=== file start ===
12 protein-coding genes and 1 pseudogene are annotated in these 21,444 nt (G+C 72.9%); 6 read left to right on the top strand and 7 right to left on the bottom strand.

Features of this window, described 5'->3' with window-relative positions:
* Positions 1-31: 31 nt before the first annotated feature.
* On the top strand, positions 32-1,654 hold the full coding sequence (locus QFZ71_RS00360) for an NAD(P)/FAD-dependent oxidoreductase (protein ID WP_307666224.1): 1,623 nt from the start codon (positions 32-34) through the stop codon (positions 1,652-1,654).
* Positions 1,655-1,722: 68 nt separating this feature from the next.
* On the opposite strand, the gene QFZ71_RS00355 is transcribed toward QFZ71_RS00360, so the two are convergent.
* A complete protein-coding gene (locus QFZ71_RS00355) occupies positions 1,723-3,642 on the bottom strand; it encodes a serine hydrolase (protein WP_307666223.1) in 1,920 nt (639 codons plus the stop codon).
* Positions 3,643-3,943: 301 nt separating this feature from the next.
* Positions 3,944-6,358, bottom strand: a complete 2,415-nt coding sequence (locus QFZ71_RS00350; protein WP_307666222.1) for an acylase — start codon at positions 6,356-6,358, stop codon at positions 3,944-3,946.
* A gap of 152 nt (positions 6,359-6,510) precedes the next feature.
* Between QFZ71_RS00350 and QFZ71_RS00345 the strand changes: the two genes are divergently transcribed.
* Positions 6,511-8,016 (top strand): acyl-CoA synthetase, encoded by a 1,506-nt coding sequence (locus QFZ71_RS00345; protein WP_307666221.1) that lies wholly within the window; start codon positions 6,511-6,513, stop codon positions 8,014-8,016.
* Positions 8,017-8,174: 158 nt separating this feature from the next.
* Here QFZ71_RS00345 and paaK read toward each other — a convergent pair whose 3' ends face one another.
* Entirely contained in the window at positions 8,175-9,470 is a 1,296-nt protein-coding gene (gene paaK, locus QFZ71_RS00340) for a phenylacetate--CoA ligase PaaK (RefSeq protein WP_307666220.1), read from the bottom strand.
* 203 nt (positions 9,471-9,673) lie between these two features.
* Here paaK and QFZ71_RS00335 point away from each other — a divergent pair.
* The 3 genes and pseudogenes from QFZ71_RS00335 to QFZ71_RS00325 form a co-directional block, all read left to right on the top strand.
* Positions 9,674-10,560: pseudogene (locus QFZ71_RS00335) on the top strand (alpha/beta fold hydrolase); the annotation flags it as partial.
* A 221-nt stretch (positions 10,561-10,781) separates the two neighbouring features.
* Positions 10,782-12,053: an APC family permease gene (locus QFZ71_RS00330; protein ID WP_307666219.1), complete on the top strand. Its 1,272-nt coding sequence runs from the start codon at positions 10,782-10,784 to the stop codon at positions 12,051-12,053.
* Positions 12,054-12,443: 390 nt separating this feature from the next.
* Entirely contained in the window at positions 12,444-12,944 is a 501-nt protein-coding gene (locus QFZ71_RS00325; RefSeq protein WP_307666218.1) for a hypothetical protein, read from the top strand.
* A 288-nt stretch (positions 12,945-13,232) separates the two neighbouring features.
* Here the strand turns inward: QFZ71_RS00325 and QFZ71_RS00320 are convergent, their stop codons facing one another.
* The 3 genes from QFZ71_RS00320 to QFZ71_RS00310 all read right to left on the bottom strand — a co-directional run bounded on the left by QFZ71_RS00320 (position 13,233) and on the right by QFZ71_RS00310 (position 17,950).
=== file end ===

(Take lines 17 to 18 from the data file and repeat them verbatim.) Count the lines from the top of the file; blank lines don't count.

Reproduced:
* Here paaK and QFZ71_RS00335 point away from each other — a divergent pair.
* The 3 genes and pseudogenes from QFZ71_RS00335 to QFZ71_RS00325 form a co-directional block, all read left to right on the top strand.